During a West Coast trip leading up to the trade deadline in late February, Davidson mentioned feeling particularly tired. It turns out that wasn’t solely because of the time-zone difference. In Chicago, his conversations with other GMs and agents often have included some background noise.

“I’ve just come to terms with the fact that I’m going to have to be on the phone, making calls, with a baby potentially yelling in the background,” he said. “Every time my phone rings, I don’t want to run away if I’m taking care of Willa. It might involve hopping on a call with earbuds while changing diapers or playing on the play mat. It’s just the new world I live in.

“And actually, every time it’s happened, it’s a funny, nice talking point. You can connect on a different level with whoever you’re speaking to because you get into the family side of things.”

(Davidson insists he hasn’t traded or signed anyone with Willa in his lap. He just has held more casual, talking-things-through conversations. There’s a first time for everything, though.)

Fifteen months into his permanent GM tenure, he has noticed the Hawks’ machine “starting to run much more efficiently,” largely because the staff around him has been fully fleshed out and settled in.

That increasing stability is giving him comfort and confidence as the pivotal week of the offseason approaches.

His work trip to Nashville for the draft June 28-29 will require some extra planning with Angelica — just as his trip to Switzerland for the under-18 world championship did in April, for example — but that’s nothing new for them at this point.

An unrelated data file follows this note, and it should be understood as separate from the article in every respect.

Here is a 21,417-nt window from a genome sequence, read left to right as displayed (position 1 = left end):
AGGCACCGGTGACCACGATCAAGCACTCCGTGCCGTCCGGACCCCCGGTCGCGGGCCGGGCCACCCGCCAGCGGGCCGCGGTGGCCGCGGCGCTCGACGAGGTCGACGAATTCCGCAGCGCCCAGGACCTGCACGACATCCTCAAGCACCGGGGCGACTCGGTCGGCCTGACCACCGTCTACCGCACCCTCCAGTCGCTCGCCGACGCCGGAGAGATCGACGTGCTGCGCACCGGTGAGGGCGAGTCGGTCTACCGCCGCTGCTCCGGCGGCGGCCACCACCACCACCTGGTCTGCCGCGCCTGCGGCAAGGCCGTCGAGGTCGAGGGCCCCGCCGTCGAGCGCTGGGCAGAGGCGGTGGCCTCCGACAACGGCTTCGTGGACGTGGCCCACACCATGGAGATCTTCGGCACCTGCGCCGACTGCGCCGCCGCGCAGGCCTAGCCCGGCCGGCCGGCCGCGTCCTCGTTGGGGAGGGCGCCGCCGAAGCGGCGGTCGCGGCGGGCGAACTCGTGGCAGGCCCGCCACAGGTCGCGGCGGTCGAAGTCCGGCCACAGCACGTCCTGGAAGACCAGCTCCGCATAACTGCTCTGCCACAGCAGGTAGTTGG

They’re lucky Willa has matured into a relatively quiet, well-behaved and easily entertained baby. Her favorite pastime seems to be watching cars drive past. She appreciated a trip to the bowling alley last weekend just as much as she appreciated the first period of the Hawks’ season finale against the Flyers.

“She’s pretty easygoing,” Davidson said. “It makes it easier on the parents when you’ve got a baby that smiles far more than she cries.”

And while her presence certainly has complicated Davidson’s day-to-day schedule, it also has injected plenty of joy and harmony into his otherwise hectic, ultra-competitive lifestyle.

Such humanizing moments always have been important to him. He said last summer he typically found them when visiting his childhood home near Sudbury, Ontario — a region full of hiking and fishing spots. Now he finds them after work every single night.

“Even if I’m a little worked up from whatever was happening that day, [once I’m] playing with the baby and taking care of what needs to be taken care of, it’s a great distraction,” he said. “I’m not just going home and hanging out with [Angelica] and letting my brain keep focusing on the business side of things.

“When you’ve got the baby, you’ve got to be fully focused, and it’s a great way to get out of that work mindset.”